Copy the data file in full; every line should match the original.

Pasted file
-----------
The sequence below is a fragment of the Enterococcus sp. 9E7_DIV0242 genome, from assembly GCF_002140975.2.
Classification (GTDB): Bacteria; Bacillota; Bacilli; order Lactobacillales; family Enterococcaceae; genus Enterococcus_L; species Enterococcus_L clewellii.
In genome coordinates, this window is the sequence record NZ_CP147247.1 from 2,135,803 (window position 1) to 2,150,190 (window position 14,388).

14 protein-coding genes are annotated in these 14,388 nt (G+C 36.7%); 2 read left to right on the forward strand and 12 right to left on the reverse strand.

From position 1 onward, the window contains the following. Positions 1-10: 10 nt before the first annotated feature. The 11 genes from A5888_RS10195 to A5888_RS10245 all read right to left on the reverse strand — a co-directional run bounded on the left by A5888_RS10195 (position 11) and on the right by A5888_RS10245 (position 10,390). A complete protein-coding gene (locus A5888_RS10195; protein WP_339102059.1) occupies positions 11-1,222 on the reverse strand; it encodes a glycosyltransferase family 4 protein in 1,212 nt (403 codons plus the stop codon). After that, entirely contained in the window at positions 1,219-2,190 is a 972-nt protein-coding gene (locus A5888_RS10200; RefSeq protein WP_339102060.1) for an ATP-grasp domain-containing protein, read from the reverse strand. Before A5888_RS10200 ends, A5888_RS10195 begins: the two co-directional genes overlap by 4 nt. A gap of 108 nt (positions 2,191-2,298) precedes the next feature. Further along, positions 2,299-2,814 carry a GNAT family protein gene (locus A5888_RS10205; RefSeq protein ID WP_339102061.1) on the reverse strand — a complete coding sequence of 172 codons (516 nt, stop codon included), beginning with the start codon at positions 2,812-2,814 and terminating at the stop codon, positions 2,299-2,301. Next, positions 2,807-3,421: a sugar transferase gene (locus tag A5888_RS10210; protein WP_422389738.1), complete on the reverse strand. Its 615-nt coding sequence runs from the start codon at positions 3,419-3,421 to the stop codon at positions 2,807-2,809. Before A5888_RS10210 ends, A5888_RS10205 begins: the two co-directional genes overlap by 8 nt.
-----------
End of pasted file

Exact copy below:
The sequence below is a fragment of the Enterococcus sp. 9E7_DIV0242 genome, from assembly GCF_002140975.2.
Classification (GTDB): Bacteria; Bacillota; Bacilli; order Lactobacillales; family Enterococcaceae; genus Enterococcus_L; species Enterococcus_L clewellii.
In genome coordinates, this window is the sequence record NZ_CP147247.1 from 2,135,803 (window position 1) to 2,150,190 (window position 14,388).

14 protein-coding genes are annotated in these 14,388 nt (G+C 36.7%); 2 read left to right on the forward strand and 12 right to left on the reverse strand.

From position 1 onward, the window contains the following. Positions 1-10: 10 nt before the first annotated feature. The 11 genes from A5888_RS10195 to A5888_RS10245 all read right to left on the reverse strand — a co-directional run bounded on the left by A5888_RS10195 (position 11) and on the right by A5888_RS10245 (position 10,390). A complete protein-coding gene (locus A5888_RS10195; protein WP_339102059.1) occupies positions 11-1,222 on the reverse strand; it encodes a glycosyltransferase family 4 protein in 1,212 nt (403 codons plus the stop codon). After that, entirely contained in the window at positions 1,219-2,190 is a 972-nt protein-coding gene (locus A5888_RS10200; RefSeq protein WP_339102060.1) for an ATP-grasp domain-containing protein, read from the reverse strand. Before A5888_RS10200 ends, A5888_RS10195 begins: the two co-directional genes overlap by 4 nt. A gap of 108 nt (positions 2,191-2,298) precedes the next feature. Further along, positions 2,299-2,814 carry a GNAT family protein gene (locus A5888_RS10205; RefSeq protein ID WP_339102061.1) on the reverse strand — a complete coding sequence of 172 codons (516 nt, stop codon included), beginning with the start codon at positions 2,812-2,814 and terminating at the stop codon, positions 2,299-2,301. Next, positions 2,807-3,421: a sugar transferase gene (locus tag A5888_RS10210; protein WP_422389738.1), complete on the reverse strand. Its 615-nt coding sequence runs from the start codon at positions 3,419-3,421 to the stop codon at positions 2,807-2,809. Before A5888_RS10210 ends, A5888_RS10205 begins: the two co-directional genes overlap by 8 nt.